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How will astronauts sleep during their trip to Mars?

How will astronauts sleep during their trip to Mars?

 ​During their flights, astronauts face many challenges, most notably getting enough sleep. But the space crews spent 23 years working aboard the International Space Station contributed to benefiting from their experiences in order to reduce the possibility of astronauts suffering from sleep problems on their first manned trips to Mars.
Most people think that the main problem with astronauts is the lack of gravity, which causes the astronaut to float out of his bed. Not to worry, because the biggest challenges they can face is their sleep environment and creating a natural sleep cycle. In zero gravity, they have special restraint systems to prevent them from floating in the space station while they sleep.
Erin Flynn Evans, director of the Antistress Measures Laboratory at NASA’s Ames Research Center in California, says astronauts have dark, quiet and crew quarters on the space station where they can get a good night’s sleep, but that won’t be the case. Always on other space missions.” The Orion capsules that will be used on future Artemis missions are small vehicles with limited space for the crew and sleeping bags for rest periods. “Think of it like camping, if it takes a few days, maybe It won’t be a big problem. But the longer you’re in a tight spot with someone, the more confusing it can get.”
And while the space station provides stunning views of the globe, the sunrise, which astronauts see 16 times a day, can affect the circadian rhythm that controls an individual’s sleep-wake cycles. “Light is what resets our circadian rhythm and prepares us for the day-night cycle, but we face many challenges in space,” says Flynn Evans.
The space station revolves around the Earth every 90 minutes, and instead of forcing astronauts to adapt to such a strange cycle, NASA experts provided the interior of the space station with lighting that mimics what humans experience on a normal day on Earth. “We have to try to block the light out of the windows at night, and maximize the light in the daytime, either through the windows or through the interior lights, to make sure the crew are able to stay awake and sleep at the right times,” says Erin Flynn-Evans.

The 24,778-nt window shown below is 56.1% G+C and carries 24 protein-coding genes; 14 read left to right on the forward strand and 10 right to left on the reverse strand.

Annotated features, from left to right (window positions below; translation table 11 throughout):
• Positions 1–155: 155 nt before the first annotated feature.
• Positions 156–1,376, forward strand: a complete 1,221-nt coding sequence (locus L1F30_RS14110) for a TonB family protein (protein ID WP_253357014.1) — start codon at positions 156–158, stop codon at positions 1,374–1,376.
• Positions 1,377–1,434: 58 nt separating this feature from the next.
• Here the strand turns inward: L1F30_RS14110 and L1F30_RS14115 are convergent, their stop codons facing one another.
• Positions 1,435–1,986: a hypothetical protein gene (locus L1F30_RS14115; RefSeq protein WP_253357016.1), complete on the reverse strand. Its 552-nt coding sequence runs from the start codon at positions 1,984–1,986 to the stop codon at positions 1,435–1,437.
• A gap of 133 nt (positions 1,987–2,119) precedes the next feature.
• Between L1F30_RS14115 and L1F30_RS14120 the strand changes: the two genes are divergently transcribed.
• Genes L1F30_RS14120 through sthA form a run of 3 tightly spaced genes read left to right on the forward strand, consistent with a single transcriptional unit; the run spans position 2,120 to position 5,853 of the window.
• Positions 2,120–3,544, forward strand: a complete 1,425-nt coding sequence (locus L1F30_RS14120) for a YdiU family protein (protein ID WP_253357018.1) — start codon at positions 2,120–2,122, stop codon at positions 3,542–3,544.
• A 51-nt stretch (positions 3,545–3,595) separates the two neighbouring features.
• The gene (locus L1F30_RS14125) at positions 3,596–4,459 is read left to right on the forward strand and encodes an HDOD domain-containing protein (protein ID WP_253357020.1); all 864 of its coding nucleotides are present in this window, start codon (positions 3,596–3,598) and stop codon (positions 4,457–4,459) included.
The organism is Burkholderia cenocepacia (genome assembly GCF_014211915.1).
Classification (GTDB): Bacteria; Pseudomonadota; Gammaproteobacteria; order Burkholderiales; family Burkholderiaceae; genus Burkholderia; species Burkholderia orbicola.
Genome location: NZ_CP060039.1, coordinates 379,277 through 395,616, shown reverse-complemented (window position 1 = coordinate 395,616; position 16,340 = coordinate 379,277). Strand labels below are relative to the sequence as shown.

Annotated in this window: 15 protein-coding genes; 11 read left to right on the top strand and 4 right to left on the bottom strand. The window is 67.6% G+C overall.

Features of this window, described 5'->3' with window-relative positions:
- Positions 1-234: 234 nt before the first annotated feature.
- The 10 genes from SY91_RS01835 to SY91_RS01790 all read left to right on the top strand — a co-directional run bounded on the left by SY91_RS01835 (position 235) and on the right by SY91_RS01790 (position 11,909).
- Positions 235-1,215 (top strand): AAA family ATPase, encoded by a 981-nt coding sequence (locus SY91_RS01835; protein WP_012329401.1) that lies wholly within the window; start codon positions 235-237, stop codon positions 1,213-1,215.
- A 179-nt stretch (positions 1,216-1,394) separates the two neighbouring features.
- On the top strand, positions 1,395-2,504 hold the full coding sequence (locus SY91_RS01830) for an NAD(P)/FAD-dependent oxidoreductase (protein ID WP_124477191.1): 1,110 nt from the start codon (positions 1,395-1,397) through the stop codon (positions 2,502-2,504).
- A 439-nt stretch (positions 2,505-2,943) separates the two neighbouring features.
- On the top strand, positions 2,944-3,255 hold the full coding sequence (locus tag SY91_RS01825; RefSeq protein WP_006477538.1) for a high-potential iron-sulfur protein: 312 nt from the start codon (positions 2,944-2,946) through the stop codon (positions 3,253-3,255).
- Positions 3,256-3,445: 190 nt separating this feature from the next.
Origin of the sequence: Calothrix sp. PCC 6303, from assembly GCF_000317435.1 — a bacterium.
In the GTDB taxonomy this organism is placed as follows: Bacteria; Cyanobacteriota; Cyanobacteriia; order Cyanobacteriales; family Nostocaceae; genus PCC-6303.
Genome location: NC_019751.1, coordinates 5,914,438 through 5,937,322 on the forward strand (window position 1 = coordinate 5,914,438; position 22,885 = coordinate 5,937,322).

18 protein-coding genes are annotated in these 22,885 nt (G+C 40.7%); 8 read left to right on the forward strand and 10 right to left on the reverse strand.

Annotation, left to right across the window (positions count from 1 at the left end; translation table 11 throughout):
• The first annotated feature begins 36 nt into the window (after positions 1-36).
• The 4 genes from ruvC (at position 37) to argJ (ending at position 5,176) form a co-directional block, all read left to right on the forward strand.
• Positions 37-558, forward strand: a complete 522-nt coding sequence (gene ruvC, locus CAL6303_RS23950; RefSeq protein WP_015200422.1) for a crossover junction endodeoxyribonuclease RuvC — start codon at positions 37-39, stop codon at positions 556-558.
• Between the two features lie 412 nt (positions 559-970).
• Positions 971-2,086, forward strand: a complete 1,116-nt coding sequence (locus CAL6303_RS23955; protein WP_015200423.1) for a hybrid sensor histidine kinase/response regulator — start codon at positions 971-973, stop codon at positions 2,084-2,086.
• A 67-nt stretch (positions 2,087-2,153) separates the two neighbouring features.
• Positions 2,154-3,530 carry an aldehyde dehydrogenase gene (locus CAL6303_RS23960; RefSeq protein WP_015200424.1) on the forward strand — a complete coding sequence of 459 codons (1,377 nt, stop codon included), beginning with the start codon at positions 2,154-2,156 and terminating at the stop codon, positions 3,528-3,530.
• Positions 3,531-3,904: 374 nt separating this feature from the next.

Astronauts’ sleep schedules change in the days leading up to launch depending on the time of day and time zone they’re launching from. According to Flynn Evans, once they arrive at the space station, each astronaut is adjusted to Greenwich Mean Time, which is “a nice compromise between all participating nations.”
In the Antistress Actions Lab, Flynn Evans and her colleagues are developing tools to help astronauts manage sleep problems. These include controlling when the astronauts are exposed to blue light, the wavelength of the circadian rhythm basal synchronization, and when blue light is reduced to help them sleep. Also schedule naps or stay up nights to accommodate schedule changes.
The same tips that help astronauts sleep while on Earth, including maintaining a regular wake-up and sleeping schedule as much as possible, and limiting exposure to blue light from TVs, computers, tablets, smartphones, etc., apply ahead of time. sleep.
Although the scientists have sleep data from several years of spaceflight, they are running simulations on Earth that allow for more control. That environment simulates the size of a lunar station, or small spacecraft, that can accommodate crews of four for long periods of time. Flynn Evans participated in a study in which she spent 45 days with staff and was restricted to five hours of sleep during the week, and eight hours on the weekends, in order to test alertness and performance.
The results of the experiment showed that if crew members only got five hours of sleep a night, they needed more opportunities to catch up on subsequent nights to prevent the ill effects of sleep deprivation. The current requirement is that crew members get eight and a half hours of sleep each night on missions to avoid long-term lack of sleep and errors caused by fatigue and health complications, according to NASA.
In June, NASA will begin the first experiment of a 3D-printed first-flight-to-Mars environment at Johnson Space Center called the Crew Health and Performance Exploration Analog, or CHAPEA.
A crew of four will live and work in the 1,700-square-foot (158-square-meter) space for an entire year. The first experiment focuses on nutrition, but Flynn-Evans and her fellow researchers will also monitor how well the crew sleeps.

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This type of experiment allows scientists to simulate the surprises that might occur on a real mission to the Moon or Mars, such as limited resources, failed equipment, communication issues, and more. However, there are still many unknowns about being in Martian time, such as how the time shift affects the human body’s metabolism.
In conclusion, if the mechanism of adaptation of people on Earth to live in the time of Mars is understood, it will be one of the ways to prepare for future missions to the Red Planet.